Our goal is for talent to get free from the four walls of the studio and for it to find open doors anywhere in the world
The age of starving artists and posthumously discovered geniuses has come to an end. We all know the idea of the bohemian artist: he lives in a tiny attic room on the edge of society with a devoted lover and a cranky landlady, struggling with making himself understood but ultimately becoming ostracized due to his level of eloquence; he submits himself to the divine powers of the Genius (as well as some absinthe) day and night, conversing with gods in his mystical inner world, while constantly working on the Great Piece – this is all a thing of the past. This romantic image stemmed from the kept artists of the Renaissance and it was strengthened by the legitimized concept of geniuses in the early years of modernity. The idea was cemented by Romanticism, and finally utilized by Modernism when creating superstars. It is a wonderfully heroic, but completely nonviable image of the artist.
It is quite hard to be creative when you are always hungry, when you don’t have secure housing let alone your own studio, or when you are constantly worried about your gas bills. Furthermore, in the 21st century, if you are not discovered while you are still alive, you are probably not going to be famous after (not that that would be any consolation). That is exactly why it is essential for young artists to position themselves in the art world while still at university, or shortly after – the sooner the better. Paintings hanging in warehouses and sculptures stored in the attic are not fulfilling their artistic role since no viewer will be able to see them. Is an artwork still an artwork if nobody is allowed to see it? Why else would somebody become an artist if not for the purpose of sharing a unique perspective only available through art with the world? If an artist does not exploit their own potential, they are robbing not only themselves but society as a whole – a society that, in such quickly changing times full of crisis, is in great need of an active, constantly present artistic voice.
The aim of the Budapest Art Mentor Program is to provide an opportunity for a selected group of talented artists to learn and practise methods which will help them build their careers on the art market both in Hungary and abroad.
L Art Management has been concerned for years with bringing freshness to Hungarian art and with helping to increase its popularity and further its development. Numerous conversations and other experiences have led us to the recognition that young artists need a helping hand that introduces them into the domestic and international art scene and gives them the opportunity for integration. That is how our mentor program was born. Although it is still in the early phases of development (it only started in 2017), the program already includes a training program that not only helps artists positioning themselves in the art world, but to introduce themselves to the audience both IRL and online.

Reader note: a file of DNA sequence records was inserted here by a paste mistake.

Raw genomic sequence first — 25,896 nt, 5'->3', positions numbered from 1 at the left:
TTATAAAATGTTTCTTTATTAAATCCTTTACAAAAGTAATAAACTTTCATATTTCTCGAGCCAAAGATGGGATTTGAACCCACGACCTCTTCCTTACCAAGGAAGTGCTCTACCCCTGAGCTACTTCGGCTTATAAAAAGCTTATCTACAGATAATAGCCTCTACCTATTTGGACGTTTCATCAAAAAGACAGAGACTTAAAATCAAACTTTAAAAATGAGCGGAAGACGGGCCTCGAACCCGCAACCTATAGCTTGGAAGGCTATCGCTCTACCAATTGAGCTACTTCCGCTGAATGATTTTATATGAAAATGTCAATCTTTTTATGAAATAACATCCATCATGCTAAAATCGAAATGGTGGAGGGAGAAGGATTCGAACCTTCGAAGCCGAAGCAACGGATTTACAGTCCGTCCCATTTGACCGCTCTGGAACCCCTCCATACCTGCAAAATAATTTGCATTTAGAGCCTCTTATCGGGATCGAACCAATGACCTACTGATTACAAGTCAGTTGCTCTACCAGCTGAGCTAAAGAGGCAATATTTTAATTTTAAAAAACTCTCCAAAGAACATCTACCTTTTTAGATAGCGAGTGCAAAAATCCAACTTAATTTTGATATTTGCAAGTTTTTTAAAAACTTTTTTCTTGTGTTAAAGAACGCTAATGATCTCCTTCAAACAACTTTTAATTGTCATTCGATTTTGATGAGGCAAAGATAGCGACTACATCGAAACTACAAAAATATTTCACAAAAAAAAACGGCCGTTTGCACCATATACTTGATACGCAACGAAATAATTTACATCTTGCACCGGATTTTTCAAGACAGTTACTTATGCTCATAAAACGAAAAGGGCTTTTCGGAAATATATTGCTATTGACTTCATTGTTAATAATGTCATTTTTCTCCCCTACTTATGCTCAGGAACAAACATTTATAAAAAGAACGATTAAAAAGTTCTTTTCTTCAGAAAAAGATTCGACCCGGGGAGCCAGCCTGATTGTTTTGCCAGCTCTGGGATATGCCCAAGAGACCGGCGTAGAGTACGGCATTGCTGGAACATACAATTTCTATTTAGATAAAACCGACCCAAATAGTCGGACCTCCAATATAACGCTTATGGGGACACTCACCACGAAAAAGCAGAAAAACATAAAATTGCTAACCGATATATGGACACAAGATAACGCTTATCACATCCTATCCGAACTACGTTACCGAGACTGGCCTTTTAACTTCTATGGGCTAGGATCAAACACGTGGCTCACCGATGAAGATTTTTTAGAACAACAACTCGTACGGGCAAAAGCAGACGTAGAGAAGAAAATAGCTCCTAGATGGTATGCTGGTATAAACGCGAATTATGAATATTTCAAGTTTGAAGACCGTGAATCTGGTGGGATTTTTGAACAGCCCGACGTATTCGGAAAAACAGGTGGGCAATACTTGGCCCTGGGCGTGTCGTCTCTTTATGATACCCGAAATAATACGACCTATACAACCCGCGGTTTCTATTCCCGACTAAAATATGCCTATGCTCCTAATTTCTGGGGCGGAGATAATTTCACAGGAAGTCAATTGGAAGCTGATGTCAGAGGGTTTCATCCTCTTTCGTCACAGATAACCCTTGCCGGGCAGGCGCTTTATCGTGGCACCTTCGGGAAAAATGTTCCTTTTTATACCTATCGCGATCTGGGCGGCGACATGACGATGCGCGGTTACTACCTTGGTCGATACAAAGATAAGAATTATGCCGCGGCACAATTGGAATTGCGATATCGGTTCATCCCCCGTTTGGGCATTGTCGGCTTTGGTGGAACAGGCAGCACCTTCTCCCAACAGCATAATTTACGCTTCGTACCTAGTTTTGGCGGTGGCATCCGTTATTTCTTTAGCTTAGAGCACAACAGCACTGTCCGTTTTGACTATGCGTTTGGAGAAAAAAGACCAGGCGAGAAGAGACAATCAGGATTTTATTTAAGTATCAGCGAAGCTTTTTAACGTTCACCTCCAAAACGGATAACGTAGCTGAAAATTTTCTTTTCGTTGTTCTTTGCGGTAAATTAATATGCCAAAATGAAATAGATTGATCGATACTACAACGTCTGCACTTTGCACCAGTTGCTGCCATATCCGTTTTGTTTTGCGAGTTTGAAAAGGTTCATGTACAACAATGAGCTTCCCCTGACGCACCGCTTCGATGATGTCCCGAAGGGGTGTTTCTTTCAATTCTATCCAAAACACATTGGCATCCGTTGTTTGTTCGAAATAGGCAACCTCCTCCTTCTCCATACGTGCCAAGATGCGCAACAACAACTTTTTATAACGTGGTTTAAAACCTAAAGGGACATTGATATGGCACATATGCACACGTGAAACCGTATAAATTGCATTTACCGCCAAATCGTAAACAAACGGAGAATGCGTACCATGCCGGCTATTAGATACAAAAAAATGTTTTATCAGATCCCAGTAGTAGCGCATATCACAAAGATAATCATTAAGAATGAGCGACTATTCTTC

Members of the program are selected in an open application process, which is announced on the website every spring.
The Budapest Art Mentor fine arts mentor program is a two-semester training course consisting essentially of two parallel elements.
The training part of the program covers a total of 30 occasions during the two semesters in four modules. During this time, the mentees will acquire the necessary communication skills, financial and legal basics, and familiarize themselves with relationships in the Hungarian and the international scene. They are provided guidance and suggestions on presenting themselves to their target audience in everyday life and in the online world, on how to write applications and where to find suitable grants. They also receive some advice on what kind of career paths stand before them, and which is appropriate for them based on their personality.
The program is more on the practical (and not the theoretical) side: it starts from the individual situation of the artist, and the classes are often interactive. In the end, mentees can build a career model that works best for them with the help of practices based on their current and their wanted career.
The program’s other element is the mentor program which is based on the close and consistent relationship between mentors and mentees.
The small number of mentees is no accident. The mentors, who (similarly to the lecturers of the program) are renowned representatives of their respective profession, cooperate closely with the twelve artists that are accepted in the program. Thus, participants not only receive an education, rather they become a member of a community. By the end of the program, they have gained both theoretical knowledge as well as new relationships and experiences.